Higher rates putting greater pressure on indebted Canadians

  4/17/2018 |   SHARE
Posted in Financial Health by Forest Hill Real Estate CENTRAL| Back to Main Blog Page

Stressed Couple

A growing number of Canadians are expressing fears that they might suffer undue hardships in the near future, a problem brought about by the current climate of rising interest rates, according to a new report from insolvency practice MNP Debt.

43% of Canadian households polled in the study said that they are already feeling the effects of higher interest rates. This figure went up from 38% a quarter ago and 35% six months ago.

Over half (51%) stated that the upward trend in interest rates would harm their ability to repay their debts. One in three (33%) lamented that rising interest rates could possibly push them towards bankruptcy.

Moreover, 46% of the respondents said that they are now $200 or less away from financial insolvency after paying bills and debt obligations at the end of the month. This figure includes 29% who stated that they do not have any wiggle room after paying their bills every month. 47% of those polled do not believe they’ll be able to cover all living and family expenses in the next 12 months without going into further debt.

“Nearly half of outstanding mortgages have interest rate renewals within a year so monthly mortgage payments are set to rise for a huge proportion of people. But a staggering percentage of Canadians say they already don’t have any wiggle room at all,” MNP LTD president Grant Bazian said.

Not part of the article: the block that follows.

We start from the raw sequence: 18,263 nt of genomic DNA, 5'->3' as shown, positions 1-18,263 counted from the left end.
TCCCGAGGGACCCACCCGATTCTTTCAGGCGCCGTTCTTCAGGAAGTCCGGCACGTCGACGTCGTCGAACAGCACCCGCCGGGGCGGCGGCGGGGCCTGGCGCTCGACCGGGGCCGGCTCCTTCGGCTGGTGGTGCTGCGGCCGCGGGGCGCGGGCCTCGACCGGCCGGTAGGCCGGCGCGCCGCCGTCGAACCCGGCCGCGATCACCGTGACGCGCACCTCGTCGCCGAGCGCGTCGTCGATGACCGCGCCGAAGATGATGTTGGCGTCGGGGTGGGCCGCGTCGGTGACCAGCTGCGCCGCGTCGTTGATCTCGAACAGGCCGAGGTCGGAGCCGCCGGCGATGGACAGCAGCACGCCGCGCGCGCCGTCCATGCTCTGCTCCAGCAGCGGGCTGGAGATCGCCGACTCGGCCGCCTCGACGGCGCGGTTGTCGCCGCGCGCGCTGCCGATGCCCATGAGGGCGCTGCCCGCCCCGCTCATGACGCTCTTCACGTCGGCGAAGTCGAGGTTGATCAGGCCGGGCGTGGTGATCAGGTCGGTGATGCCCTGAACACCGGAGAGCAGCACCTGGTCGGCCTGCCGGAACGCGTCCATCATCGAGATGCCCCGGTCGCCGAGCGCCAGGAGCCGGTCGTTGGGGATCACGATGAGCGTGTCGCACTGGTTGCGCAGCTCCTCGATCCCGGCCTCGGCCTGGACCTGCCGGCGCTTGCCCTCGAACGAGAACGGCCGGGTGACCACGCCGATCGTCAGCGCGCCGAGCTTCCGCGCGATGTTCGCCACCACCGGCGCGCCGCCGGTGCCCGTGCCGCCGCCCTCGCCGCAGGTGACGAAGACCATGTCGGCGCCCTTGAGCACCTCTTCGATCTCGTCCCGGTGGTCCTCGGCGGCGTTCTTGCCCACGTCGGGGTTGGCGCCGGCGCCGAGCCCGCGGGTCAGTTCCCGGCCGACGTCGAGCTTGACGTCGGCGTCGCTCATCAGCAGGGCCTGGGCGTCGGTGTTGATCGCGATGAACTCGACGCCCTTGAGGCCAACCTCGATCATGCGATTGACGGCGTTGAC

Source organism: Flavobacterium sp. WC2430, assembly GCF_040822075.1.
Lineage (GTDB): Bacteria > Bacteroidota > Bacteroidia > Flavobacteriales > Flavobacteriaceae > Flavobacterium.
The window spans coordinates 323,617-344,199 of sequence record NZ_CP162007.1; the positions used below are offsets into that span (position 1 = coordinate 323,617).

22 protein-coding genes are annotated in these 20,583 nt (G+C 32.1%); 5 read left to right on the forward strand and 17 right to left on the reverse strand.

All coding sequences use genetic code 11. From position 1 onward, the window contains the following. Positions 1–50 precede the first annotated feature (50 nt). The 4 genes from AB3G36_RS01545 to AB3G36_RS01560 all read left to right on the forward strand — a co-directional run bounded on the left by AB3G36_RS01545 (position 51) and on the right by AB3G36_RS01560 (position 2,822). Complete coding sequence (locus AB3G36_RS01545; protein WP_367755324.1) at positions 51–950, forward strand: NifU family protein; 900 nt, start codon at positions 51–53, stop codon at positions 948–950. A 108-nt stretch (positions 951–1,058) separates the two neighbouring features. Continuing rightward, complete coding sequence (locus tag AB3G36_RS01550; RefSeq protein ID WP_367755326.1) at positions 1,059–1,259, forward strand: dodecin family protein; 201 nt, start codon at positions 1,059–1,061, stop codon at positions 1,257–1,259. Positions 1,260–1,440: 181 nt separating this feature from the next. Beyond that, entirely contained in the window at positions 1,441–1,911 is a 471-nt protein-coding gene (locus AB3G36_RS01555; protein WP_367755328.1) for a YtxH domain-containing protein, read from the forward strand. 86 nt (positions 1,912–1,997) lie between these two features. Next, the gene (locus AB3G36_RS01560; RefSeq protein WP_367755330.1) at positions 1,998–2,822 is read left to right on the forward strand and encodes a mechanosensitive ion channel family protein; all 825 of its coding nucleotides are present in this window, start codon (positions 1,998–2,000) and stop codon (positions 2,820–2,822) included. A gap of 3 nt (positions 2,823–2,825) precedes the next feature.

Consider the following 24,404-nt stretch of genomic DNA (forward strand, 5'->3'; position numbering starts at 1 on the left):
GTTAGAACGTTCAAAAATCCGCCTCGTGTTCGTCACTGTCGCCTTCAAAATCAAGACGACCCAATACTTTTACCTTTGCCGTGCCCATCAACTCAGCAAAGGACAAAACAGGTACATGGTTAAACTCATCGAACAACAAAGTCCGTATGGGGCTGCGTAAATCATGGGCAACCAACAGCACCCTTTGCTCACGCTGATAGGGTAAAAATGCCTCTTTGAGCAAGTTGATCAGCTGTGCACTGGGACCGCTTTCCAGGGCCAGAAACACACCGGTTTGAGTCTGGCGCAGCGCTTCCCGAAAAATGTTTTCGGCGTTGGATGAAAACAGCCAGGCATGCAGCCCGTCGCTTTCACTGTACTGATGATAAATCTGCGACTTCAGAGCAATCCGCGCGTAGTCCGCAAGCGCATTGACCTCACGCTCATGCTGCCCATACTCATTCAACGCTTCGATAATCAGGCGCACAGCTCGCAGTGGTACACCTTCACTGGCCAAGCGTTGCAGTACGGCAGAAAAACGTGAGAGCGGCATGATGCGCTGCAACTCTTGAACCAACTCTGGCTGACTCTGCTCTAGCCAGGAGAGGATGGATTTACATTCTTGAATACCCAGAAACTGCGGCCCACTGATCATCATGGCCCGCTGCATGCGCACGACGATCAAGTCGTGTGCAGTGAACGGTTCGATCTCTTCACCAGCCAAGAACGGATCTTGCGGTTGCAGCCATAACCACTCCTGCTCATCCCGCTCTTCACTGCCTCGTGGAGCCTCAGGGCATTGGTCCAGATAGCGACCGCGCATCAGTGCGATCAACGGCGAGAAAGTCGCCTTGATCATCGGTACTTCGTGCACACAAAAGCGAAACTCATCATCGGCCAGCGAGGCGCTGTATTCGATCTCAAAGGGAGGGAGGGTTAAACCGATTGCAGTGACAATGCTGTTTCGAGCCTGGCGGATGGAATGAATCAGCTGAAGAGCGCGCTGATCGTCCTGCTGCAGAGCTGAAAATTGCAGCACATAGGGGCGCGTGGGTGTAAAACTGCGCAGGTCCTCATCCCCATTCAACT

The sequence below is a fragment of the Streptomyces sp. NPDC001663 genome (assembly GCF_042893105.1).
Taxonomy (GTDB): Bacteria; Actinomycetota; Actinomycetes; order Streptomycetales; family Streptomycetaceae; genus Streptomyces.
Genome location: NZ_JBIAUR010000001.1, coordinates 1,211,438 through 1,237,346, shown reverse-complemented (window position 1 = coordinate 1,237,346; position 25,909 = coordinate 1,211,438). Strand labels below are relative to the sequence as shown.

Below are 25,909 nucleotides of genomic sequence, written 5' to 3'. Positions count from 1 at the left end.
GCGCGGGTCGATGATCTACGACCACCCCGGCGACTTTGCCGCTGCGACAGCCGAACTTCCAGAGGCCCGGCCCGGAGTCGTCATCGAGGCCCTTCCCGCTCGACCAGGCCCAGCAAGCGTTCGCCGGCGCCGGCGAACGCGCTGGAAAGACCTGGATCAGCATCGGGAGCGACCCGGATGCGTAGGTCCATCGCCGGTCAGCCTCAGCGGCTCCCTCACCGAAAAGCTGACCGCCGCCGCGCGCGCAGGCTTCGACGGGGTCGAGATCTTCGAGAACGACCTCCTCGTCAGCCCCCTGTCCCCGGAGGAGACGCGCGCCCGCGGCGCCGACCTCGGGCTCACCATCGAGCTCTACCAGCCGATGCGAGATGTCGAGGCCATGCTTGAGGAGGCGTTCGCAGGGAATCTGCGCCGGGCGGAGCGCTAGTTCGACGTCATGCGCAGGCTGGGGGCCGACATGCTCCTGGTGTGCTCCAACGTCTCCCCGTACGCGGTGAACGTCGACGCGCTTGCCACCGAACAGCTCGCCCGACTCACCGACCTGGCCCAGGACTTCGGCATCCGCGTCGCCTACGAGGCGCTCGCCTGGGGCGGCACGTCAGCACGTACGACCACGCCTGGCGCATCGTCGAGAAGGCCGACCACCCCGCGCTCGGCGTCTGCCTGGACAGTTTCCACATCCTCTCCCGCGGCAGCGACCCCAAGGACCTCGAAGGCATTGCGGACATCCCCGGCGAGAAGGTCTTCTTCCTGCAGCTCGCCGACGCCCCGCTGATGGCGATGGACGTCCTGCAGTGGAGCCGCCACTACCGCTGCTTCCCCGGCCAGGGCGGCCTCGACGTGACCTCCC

“The most alarming thing about the results is just how vulnerable Canadians know they are yet they still plan to amass more debt to cover basic living expenses. Households currently showing signs of financial difficulty and living on credit are about to fall into a debt trap if interest rates continue to rise or if they face an unexpected expense,” he added.

Meanwhile, a surprising 33% of Canadians indicated a belief that their expected debt situation will become better a year from now, and 47% said that it will improve five years from now.



Canada, Household Debt, Interest Rates, Mortgage Consumers, Mortgage Rates Canada, Mortgage Refinancing, NonMortgage Debt, Variable Rate Mortgages